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Wash Your Hands – At Your Own Risk

August 19, 2011

A couple of weeks ago, my brother and his wife flew into Baltimore to see our parents and celebrate his birthday. Since he lives in South Carolina, we don’t see him very often and decided to take a drive down to my parents’ house to spend the weekend with the family.

On Saturday evening, we went out to dinner and enjoyed some Italian food and each other’s company. Afterwards, we decided to walk across the street to have a drink at a local bar.  I had been to this place once before on a Christmas Eve, but was kind of (more like probably) intoxicated so I don’t remember too much. I know that I thought I liked it.

Regardless, the bar we went to is in a restaurant called the Glen Rock Mill Inn. It is a very old building having been established in 1832, which is nearly 200 years ago for those of you who struggle with numbers – also known as basic math. The place has passed through numerous owners and undergone a number of remodels, but its current ownership has done a very nice job with the place.

The bar, located on the first floor, has a rustic feel to it with great woodwork and ample seats for eating and listening to live bands or sitting at the bar. But as always, I was on the lookout for the bathroom.

The bathroom, located in a narrow hallway (you should expect things like this with older bathrooms), was very nice done. There were only a limited number of urinals and one stall, but this bar doesn’t get an overwhelming amount of traffic, so it is understandable. The tile floor was very nice, as were the walls and countertops.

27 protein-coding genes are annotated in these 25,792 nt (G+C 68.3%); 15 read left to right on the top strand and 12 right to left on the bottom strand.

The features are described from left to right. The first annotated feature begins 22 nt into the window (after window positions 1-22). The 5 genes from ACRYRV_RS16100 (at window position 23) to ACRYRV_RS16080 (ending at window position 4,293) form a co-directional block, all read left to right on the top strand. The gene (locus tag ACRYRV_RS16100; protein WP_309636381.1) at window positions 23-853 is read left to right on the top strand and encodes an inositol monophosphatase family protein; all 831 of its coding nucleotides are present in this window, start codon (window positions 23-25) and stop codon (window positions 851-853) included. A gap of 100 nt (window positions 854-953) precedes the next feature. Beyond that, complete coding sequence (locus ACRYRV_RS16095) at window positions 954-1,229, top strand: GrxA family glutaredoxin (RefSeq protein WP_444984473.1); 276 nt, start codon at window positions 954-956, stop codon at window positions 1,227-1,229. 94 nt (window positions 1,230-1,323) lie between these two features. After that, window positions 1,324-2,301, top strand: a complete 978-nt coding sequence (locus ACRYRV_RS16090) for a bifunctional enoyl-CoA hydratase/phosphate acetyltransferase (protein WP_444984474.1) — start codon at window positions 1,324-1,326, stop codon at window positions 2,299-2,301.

However, the Mill is almost DARING you to wash your hands. If you notice from the picture, the door swings inward, providing the opportunity to knock you out cold while demonstrating a healthy and conscionable act of civilization. And of course – as always – there is a sign in the restroom that asks all employees to wash their hands.

Well, if I could possibly suffer a concussion or be the reason some stranger gets sick, I would probably choose get a stranger sick, but that’s just me. Anyway, when going to the Mill, it is probably a good idea to bring either a helmet and mouth guard or hand sanitizer. And be prepared to wash your hands at your own risk.

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